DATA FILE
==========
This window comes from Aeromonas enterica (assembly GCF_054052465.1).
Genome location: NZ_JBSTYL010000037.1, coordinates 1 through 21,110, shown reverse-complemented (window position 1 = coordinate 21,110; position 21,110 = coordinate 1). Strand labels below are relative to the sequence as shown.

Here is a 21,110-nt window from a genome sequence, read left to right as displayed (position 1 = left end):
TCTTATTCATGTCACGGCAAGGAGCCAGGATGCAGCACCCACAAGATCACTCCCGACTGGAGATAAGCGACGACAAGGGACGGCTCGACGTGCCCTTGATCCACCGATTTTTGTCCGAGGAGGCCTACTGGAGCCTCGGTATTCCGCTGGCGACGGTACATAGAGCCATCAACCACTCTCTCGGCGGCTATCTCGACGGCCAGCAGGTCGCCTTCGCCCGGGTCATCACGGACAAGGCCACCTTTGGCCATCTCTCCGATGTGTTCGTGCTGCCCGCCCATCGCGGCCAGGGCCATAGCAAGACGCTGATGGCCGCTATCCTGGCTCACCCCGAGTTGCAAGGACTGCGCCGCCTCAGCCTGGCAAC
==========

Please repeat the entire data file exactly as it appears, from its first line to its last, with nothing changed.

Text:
This window comes from Aeromonas enterica (assembly GCF_054052465.1).
Genome location: NZ_JBSTYL010000037.1, coordinates 1 through 21,110, shown reverse-complemented (window position 1 = coordinate 21,110; position 21,110 = coordinate 1). Strand labels below are relative to the sequence as shown.

Here is a 21,110-nt window from a genome sequence, read left to right as displayed (position 1 = left end):
TCTTATTCATGTCACGGCAAGGAGCCAGGATGCAGCACCCACAAGATCACTCCCGACTGGAGATAAGCGACGACAAGGGACGGCTCGACGTGCCCTTGATCCACCGATTTTTGTCCGAGGAGGCCTACTGGAGCCTCGGTATTCCGCTGGCGACGGTACATAGAGCCATCAACCACTCTCTCGGCGGCTATCTCGACGGCCAGCAGGTCGCCTTCGCCCGGGTCATCACGGACAAGGCCACCTTTGGCCATCTCTCCGATGTGTTCGTGCTGCCCGCCCATCGCGGCCAGGGCCATAGCAAGACGCTGATGGCCGCTATCCTGGCTCACCCCGAGTTGCAAGGACTGCGCCGCCTCAGCCTGGCAAC